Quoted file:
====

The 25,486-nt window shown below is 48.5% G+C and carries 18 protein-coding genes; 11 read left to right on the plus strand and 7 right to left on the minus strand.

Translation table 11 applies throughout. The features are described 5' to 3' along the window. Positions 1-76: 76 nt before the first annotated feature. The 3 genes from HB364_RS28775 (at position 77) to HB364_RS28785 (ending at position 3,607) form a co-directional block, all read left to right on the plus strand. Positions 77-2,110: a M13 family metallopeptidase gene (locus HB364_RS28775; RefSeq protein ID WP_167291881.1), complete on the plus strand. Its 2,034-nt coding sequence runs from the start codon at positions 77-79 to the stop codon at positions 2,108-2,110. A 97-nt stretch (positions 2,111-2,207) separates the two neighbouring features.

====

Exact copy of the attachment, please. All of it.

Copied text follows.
The 25,486-nt window shown below is 48.5% G+C and carries 18 protein-coding genes; 11 read left to right on the plus strand and 7 right to left on the minus strand.

Translation table 11 applies throughout. The features are described 5' to 3' along the window. Positions 1-76: 76 nt before the first annotated feature. The 3 genes from HB364_RS28775 (at position 77) to HB364_RS28785 (ending at position 3,607) form a co-directional block, all read left to right on the plus strand. Positions 77-2,110: a M13 family metallopeptidase gene (locus HB364_RS28775; RefSeq protein ID WP_167291881.1), complete on the plus strand. Its 2,034-nt coding sequence runs from the start codon at positions 77-79 to the stop codon at positions 2,108-2,110. A 97-nt stretch (positions 2,111-2,207) separates the two neighbouring features.